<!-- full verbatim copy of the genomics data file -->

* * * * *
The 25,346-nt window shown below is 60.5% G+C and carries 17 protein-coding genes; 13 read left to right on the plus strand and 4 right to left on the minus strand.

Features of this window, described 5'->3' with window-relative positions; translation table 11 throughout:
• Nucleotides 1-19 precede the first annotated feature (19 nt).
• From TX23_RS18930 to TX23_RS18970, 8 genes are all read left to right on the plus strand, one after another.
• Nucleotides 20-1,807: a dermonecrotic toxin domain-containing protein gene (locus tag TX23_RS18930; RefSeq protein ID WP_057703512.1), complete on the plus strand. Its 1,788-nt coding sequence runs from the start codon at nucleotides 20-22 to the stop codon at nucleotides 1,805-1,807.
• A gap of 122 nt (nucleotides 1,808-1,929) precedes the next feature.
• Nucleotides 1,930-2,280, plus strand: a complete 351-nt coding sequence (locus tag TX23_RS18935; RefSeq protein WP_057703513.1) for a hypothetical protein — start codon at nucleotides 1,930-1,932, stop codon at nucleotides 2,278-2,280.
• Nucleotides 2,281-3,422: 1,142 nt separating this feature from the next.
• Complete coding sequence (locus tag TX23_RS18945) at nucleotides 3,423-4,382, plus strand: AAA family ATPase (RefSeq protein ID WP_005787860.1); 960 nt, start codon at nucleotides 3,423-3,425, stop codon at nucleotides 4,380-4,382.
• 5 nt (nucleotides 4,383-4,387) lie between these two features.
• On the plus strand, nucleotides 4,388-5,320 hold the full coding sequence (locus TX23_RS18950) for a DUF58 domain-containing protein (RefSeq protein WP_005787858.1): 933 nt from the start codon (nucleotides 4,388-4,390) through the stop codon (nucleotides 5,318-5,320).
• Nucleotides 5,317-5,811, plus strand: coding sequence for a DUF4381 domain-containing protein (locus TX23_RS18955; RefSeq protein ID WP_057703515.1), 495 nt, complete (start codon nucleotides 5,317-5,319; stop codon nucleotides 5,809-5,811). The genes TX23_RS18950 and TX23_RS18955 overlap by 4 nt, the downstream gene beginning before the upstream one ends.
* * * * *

The 25,346-nt window shown below is 60.5% G+C and carries 17 protein-coding genes; 13 read left to right on the plus strand and 4 right to left on the minus strand.

Features of this window, described 5'->3' with window-relative positions; translation table 11 throughout:
• Nucleotides 1-19 precede the first annotated feature (19 nt).
• From TX23_RS18930 to TX23_RS18970, 8 genes are all read left to right on the plus strand, one after another.
• Nucleotides 20-1,807: a dermonecrotic toxin domain-containing protein gene (locus tag TX23_RS18930; RefSeq protein ID WP_057703512.1), complete on the plus strand. Its 1,788-nt coding sequence runs from the start codon at nucleotides 20-22 to the stop codon at nucleotides 1,805-1,807.
• A gap of 122 nt (nucleotides 1,808-1,929) precedes the next feature.
• Nucleotides 1,930-2,280, plus strand: a complete 351-nt coding sequence (locus tag TX23_RS18935; RefSeq protein WP_057703513.1) for a hypothetical protein — start codon at nucleotides 1,930-1,932, stop codon at nucleotides 2,278-2,280.
• Nucleotides 2,281-3,422: 1,142 nt separating this feature from the next.
• Complete coding sequence (locus tag TX23_RS18945) at nucleotides 3,423-4,382, plus strand: AAA family ATPase (RefSeq protein ID WP_005787860.1); 960 nt, start codon at nucleotides 3,423-3,425, stop codon at nucleotides 4,380-4,382.
• 5 nt (nucleotides 4,383-4,387) lie between these two features.
• On the plus strand, nucleotides 4,388-5,320 hold the full coding sequence (locus TX23_RS18950) for a DUF58 domain-containing protein (RefSeq protein WP_005787858.1): 933 nt from the start codon (nucleotides 4,388-4,390) through the stop codon (nucleotides 5,318-5,320).
• Nucleotides 5,317-5,811, plus strand: coding sequence for a DUF4381 domain-containing protein (locus TX23_RS18955; RefSeq protein ID WP_057703515.1), 495 nt, complete (start codon nucleotides 5,317-5,319; stop codon nucleotides 5,809-5,811). The genes TX23_RS18950 and TX23_RS18955 overlap by 4 nt, the downstream gene beginning before the upstream one ends.